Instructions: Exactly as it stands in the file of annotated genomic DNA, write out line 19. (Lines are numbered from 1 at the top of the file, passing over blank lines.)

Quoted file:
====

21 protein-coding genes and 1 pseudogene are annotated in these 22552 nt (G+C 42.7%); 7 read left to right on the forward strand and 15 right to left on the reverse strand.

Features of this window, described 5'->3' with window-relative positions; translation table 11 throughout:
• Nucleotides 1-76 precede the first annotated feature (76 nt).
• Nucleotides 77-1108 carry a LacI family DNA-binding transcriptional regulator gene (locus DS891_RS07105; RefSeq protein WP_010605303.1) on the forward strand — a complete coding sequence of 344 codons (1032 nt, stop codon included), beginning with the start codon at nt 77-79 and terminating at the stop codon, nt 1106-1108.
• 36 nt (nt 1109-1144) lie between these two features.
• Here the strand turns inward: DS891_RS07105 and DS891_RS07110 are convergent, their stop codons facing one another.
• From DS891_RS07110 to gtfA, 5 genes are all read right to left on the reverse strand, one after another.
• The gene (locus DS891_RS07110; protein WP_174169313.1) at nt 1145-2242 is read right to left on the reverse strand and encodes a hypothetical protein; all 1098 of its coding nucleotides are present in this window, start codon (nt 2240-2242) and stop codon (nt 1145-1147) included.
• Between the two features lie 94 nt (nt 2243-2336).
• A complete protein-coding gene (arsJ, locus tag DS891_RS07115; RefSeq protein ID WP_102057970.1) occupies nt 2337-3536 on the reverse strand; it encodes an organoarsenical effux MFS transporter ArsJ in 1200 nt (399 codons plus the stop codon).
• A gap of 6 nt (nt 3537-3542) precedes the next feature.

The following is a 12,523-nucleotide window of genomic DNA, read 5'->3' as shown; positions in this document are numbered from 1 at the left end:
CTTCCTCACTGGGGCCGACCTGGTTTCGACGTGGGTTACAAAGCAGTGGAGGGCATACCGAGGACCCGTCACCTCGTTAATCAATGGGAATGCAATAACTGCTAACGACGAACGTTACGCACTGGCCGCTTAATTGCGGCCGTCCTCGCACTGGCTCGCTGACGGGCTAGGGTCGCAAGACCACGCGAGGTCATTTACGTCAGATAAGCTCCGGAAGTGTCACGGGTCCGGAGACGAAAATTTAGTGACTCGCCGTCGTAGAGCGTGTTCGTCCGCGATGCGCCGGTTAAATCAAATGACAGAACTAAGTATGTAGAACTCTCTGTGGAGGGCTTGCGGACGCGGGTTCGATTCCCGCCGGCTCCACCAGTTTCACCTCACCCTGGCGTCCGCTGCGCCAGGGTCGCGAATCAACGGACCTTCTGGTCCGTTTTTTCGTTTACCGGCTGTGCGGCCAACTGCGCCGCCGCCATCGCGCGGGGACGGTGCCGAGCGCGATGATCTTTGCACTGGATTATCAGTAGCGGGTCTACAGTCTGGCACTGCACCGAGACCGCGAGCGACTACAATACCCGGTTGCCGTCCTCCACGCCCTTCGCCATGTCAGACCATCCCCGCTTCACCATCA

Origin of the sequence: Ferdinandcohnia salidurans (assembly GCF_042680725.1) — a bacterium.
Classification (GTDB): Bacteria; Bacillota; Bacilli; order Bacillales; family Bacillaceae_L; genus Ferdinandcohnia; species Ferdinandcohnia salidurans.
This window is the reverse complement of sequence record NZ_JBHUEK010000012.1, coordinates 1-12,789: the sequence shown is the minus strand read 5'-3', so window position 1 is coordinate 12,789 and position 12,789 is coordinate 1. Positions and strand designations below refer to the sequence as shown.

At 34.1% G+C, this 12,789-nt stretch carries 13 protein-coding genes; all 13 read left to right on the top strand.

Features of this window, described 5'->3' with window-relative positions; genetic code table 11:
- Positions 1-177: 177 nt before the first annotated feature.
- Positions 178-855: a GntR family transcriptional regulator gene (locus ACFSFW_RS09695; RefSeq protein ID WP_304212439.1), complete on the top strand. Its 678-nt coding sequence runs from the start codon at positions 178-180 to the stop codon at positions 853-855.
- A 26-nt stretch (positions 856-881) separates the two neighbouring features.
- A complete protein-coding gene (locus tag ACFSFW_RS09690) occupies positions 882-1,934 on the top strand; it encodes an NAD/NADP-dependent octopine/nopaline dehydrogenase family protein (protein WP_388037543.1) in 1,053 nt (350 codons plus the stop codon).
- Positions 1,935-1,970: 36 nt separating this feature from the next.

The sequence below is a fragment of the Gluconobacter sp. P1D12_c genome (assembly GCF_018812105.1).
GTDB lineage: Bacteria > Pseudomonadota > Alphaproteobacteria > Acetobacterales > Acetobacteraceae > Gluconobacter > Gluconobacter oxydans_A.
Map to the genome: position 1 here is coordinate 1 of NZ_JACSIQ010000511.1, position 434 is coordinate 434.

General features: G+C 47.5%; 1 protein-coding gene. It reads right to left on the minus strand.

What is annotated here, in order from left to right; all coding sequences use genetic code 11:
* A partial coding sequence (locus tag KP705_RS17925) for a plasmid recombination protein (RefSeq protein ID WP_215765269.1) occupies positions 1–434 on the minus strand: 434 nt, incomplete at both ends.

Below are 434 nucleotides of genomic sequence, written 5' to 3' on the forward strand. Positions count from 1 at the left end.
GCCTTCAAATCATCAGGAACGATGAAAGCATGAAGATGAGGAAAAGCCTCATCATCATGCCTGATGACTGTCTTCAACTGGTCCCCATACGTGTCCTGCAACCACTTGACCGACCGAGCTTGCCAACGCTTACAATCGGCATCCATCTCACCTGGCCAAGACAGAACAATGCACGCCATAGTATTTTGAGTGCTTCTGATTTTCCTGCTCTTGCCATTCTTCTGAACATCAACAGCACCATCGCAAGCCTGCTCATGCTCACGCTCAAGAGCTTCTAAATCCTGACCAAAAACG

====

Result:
- Positions 1-177: 177 nt before the first annotated feature.